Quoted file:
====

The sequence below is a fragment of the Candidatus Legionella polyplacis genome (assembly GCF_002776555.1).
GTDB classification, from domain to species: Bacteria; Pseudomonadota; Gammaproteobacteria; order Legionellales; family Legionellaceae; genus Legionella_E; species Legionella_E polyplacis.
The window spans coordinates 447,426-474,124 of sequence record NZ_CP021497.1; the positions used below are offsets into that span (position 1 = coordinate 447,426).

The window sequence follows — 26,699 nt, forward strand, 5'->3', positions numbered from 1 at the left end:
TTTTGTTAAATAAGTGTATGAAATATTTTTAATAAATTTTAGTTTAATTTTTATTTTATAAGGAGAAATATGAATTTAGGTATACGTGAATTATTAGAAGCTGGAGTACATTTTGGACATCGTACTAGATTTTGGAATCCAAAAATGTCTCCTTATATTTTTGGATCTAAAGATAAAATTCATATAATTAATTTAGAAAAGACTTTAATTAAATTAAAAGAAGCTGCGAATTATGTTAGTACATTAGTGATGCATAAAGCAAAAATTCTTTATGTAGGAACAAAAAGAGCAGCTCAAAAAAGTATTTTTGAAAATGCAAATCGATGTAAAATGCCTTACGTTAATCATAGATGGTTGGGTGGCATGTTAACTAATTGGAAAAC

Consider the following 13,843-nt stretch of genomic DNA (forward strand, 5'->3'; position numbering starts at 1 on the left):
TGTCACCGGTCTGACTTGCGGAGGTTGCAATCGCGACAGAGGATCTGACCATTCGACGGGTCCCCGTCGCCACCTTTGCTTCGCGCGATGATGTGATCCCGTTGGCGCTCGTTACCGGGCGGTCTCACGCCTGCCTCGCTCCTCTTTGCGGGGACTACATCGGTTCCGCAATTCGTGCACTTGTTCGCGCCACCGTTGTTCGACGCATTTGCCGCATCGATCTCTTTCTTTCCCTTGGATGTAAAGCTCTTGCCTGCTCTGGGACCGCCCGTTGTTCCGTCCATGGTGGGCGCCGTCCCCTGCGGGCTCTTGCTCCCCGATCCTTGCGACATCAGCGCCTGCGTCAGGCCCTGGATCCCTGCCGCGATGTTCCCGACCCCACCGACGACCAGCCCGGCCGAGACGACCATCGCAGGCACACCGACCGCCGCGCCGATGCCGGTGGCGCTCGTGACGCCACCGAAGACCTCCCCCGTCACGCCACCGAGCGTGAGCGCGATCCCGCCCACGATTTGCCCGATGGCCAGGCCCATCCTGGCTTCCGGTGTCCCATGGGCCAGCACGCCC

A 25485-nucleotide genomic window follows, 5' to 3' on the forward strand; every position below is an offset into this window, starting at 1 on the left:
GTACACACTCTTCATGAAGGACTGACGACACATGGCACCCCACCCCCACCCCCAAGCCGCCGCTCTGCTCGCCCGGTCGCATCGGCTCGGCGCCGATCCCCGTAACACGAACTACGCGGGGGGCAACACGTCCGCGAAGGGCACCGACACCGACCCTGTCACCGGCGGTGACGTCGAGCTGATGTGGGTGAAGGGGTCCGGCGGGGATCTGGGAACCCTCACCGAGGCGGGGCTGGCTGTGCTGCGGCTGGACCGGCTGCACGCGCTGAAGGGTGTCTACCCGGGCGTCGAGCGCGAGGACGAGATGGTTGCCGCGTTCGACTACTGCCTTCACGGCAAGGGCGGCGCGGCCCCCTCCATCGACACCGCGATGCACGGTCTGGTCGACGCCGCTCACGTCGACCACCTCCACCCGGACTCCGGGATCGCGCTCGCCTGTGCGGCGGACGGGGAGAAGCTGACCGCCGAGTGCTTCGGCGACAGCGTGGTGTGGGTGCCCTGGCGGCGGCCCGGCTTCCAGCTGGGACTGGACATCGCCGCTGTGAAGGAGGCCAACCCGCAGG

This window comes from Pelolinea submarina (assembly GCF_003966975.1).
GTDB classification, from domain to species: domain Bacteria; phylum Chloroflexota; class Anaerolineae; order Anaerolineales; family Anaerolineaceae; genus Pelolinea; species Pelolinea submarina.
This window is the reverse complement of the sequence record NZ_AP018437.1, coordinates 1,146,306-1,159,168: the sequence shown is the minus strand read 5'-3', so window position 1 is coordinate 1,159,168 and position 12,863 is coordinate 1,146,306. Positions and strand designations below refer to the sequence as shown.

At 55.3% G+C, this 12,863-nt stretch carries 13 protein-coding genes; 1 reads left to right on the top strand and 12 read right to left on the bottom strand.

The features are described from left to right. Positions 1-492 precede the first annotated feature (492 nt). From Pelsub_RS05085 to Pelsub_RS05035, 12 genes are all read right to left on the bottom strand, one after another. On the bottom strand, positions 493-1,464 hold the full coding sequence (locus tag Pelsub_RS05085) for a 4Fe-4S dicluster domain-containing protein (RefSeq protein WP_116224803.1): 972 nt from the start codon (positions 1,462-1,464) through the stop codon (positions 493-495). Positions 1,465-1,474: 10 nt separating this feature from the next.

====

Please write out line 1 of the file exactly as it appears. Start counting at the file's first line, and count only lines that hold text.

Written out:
The sequence below is a fragment of the Candidatus Legionella polyplacis genome (assembly GCF_002776555.1).